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Can “Cram Downs” Reduce Foreclosures and Improve The Economy?

Senators Schumer, Durbin, Representative Brad Miller (D-NC) and others are introducing bills as part of the stimulus package to allow homeowners to have their mortgages reduced by a bankruptcy judge. The MBA (Mortgage Bankers Association) oppose such “cram downs” arguing that they will destabilize the housing market!

According to the MBA, cram downs will jeopardize future loans since the lenders will need to ask for a high-risk premium to protect them from bankruptcy modification. Such premiums would be in the form of higher fees, interest and down payments. This argument ignores the fact that low house prices greatly reduce foreclosure rates. The MBA apparently wants a return to escalating house prices.

Until recently, homeowners were paying huge expectation premiums on houses. Such premiums were paid for a “guarantee” that house prices would go up and the house would be an “investment.” The MBA seemed little concerned that such escalation would eventually result in the collapse of the housing market. Nor did they consider the risk of the subprime market.

Reducing foreclosure will be immediate benefits of cram downs. Foreclosures not only wreak havoc on families, they impact the whole community. Abandoned houses are an eyesore and promote crime. Laws permitting lenders to foreclose and not take possession should be eliminated. Writing-off a property from a balance sheet may be profitable to the lender, but it’s a burden to the community. At least rent it to the previous owner.

Cram downs are a start to creating affordable housing. What is needed next is a method to write-down mortgages without going into foreclosure and Chapter 13 Bankruptcy. Legislation should be passed to permit refinancing that would modify a mortgage to market (mark-to-market). This is only fair to those who have avoided foreclosure and bankruptcy.

Economic downturns are self-perpetuating. If nothing is done, increasing unemployment can only increase foreclosures. According to the Huston Chronicle, school construction is being delayed because the housing market prevents families with school age children from moving into school districts. Huston’s situation is not different from many cities and state that are seeing their tax-base erode, and projects halted with resulting layoffs.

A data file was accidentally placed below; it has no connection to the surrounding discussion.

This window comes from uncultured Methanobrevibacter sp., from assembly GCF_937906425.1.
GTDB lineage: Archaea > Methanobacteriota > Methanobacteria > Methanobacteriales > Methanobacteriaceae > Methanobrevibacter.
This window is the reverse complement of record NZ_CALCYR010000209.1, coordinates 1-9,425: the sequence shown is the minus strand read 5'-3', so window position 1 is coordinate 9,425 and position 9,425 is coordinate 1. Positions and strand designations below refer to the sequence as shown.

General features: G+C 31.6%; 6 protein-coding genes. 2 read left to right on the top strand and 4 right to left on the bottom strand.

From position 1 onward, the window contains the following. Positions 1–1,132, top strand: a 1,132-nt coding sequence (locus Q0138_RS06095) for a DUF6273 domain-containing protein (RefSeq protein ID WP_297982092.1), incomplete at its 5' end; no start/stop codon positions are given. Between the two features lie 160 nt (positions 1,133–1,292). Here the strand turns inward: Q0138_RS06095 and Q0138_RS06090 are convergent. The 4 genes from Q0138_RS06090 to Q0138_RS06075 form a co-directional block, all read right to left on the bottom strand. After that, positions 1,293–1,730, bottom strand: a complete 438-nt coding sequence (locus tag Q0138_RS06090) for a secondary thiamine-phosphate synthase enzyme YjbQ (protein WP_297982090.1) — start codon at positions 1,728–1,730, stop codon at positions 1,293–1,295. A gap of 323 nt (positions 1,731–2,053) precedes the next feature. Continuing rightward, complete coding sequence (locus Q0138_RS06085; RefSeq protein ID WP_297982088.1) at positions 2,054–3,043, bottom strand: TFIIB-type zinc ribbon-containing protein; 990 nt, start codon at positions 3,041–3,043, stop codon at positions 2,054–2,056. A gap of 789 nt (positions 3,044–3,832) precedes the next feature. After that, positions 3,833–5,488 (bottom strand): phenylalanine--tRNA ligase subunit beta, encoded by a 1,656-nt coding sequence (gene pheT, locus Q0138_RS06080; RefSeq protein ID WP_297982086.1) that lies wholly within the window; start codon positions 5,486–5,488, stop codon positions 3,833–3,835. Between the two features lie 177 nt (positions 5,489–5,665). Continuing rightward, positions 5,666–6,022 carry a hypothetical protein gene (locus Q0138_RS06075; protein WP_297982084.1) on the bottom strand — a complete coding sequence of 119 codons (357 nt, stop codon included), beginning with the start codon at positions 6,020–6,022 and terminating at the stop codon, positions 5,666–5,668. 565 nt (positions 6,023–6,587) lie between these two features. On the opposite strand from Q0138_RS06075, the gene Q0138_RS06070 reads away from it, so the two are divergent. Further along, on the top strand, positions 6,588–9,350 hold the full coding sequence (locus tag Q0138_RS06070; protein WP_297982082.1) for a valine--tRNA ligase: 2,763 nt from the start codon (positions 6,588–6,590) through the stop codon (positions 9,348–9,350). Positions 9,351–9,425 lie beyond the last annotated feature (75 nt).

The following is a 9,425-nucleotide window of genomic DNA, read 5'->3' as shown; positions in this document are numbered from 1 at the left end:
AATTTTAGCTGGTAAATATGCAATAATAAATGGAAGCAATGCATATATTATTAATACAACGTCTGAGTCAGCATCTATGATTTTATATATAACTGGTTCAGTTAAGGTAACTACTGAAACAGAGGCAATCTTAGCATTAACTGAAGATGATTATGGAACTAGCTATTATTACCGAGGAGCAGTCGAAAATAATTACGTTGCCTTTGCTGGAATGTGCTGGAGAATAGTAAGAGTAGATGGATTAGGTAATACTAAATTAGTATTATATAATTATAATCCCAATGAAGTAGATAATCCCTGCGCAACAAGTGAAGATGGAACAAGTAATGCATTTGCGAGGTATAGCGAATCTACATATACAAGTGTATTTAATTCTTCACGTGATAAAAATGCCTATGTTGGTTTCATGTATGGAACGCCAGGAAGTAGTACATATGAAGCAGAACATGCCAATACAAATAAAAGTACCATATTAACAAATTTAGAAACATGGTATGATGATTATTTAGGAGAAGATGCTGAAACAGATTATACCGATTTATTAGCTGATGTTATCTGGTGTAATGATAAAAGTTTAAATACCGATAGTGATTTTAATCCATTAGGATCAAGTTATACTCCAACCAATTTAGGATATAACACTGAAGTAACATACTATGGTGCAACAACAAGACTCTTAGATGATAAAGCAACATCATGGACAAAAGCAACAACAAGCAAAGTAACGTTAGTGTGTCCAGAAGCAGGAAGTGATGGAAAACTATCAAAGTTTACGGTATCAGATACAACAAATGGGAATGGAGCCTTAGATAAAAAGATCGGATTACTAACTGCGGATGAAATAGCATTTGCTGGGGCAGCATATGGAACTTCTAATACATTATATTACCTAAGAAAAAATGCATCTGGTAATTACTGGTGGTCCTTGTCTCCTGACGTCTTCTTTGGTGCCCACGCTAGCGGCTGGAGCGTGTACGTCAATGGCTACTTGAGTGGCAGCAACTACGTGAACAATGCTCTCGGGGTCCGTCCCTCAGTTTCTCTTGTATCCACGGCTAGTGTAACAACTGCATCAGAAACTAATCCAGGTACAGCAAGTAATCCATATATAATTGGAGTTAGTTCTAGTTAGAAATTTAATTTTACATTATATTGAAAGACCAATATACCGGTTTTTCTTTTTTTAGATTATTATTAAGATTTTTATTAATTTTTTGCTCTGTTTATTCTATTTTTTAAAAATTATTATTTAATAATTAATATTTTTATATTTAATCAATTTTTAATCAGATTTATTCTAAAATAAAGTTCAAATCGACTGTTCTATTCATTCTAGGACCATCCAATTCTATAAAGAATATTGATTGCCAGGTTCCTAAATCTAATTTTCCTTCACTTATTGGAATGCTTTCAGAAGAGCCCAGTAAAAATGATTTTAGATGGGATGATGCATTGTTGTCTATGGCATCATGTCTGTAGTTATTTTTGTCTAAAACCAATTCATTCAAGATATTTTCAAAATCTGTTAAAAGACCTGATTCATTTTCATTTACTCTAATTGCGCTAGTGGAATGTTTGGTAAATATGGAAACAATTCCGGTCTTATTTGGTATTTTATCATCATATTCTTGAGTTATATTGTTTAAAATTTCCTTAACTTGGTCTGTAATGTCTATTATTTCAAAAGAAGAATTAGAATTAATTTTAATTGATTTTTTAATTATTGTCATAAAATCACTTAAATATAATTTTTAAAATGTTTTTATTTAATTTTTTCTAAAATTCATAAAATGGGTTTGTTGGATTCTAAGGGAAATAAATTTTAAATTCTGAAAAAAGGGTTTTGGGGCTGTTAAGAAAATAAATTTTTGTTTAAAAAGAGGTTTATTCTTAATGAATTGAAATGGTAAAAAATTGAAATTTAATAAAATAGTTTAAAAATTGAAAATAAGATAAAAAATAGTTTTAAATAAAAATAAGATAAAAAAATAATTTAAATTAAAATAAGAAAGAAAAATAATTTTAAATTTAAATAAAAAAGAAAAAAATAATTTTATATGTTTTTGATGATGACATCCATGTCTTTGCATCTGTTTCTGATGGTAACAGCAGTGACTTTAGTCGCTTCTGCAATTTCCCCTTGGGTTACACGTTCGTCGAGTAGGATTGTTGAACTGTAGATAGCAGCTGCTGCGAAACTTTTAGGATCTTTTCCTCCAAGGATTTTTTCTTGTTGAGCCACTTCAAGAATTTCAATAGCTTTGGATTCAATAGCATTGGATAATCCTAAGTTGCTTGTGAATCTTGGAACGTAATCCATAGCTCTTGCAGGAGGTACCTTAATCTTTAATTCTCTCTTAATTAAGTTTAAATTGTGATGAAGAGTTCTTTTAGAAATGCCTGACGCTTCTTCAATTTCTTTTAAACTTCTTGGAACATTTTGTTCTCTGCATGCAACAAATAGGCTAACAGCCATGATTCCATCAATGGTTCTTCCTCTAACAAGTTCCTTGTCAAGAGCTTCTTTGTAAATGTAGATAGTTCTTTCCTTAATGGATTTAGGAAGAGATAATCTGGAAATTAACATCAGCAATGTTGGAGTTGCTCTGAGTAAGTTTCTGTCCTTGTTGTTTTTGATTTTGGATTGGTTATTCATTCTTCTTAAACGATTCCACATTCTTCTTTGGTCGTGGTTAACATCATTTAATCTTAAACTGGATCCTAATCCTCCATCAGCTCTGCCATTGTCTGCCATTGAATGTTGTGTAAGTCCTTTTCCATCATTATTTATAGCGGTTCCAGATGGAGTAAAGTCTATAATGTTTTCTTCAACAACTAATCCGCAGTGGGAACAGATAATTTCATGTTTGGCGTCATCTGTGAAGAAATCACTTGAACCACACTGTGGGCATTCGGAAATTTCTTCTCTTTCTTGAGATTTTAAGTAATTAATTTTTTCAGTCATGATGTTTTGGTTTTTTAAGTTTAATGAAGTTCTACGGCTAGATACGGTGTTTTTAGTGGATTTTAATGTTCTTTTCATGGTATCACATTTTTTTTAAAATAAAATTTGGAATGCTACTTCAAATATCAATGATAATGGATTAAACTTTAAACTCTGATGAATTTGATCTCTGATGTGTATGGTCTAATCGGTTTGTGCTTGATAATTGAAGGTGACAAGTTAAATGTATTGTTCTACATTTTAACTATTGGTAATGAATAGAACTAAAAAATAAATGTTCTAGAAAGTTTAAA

We have an opportune moment to improve our economy. A functioning housing market is necessary to eliminate “frictional” unemployment—that produced by immobility in the job market. The public work programs started by the stimulus should become permanent. Making housing affordable permits raising state and city taxes to build infrastructure while lowering net monthly payments. Without the constant escalation of price and the resulting expectation premium, house prices can truly become affordable.

Photo Credit: Dreamstime

Also see:

From Mortgage to Bailout:How Did The Problem Arise?

Fannie and Freddie, The Rich Grew Richer: A case for a National Mortgage Bank

Access Capital Strategies Opens Its Community Investment Fund to All Investors

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Written by Fred Etcheverry

Fred Etcheverry lives in Santa Cruz, California with his wife Elsa. He is a freelance high-tech B2B (Business-to-Business) copywriter usually for clients in the nearby Silicon Valley. He is also an engineering consultant and teaches courses in industry and college on computers and electronics. When he is doing none of the above, he swims in the Monterey Bay, hikes in the Santa Cruz redwood forests, visits his adult children, or goes to art galleries, plays and operas with Elsa and friends.

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